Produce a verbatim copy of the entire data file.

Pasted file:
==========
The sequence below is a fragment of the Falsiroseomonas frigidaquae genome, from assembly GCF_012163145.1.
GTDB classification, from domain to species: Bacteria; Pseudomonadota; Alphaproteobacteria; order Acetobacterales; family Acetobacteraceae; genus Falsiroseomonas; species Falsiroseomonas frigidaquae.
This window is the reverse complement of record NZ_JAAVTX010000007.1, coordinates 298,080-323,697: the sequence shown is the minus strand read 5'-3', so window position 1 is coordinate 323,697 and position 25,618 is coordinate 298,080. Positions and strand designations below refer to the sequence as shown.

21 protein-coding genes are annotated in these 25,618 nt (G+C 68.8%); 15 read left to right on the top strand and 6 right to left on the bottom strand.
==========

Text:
The sequence below is a fragment of the Falsiroseomonas frigidaquae genome, from assembly GCF_012163145.1.
GTDB classification, from domain to species: Bacteria; Pseudomonadota; Alphaproteobacteria; order Acetobacterales; family Acetobacteraceae; genus Falsiroseomonas; species Falsiroseomonas frigidaquae.
This window is the reverse complement of record NZ_JAAVTX010000007.1, coordinates 298,080-323,697: the sequence shown is the minus strand read 5'-3', so window position 1 is coordinate 323,697 and position 25,618 is coordinate 298,080. Positions and strand designations below refer to the sequence as shown.

21 protein-coding genes are annotated in these 25,618 nt (G+C 68.8%); 15 read left to right on the top strand and 6 right to left on the bottom strand.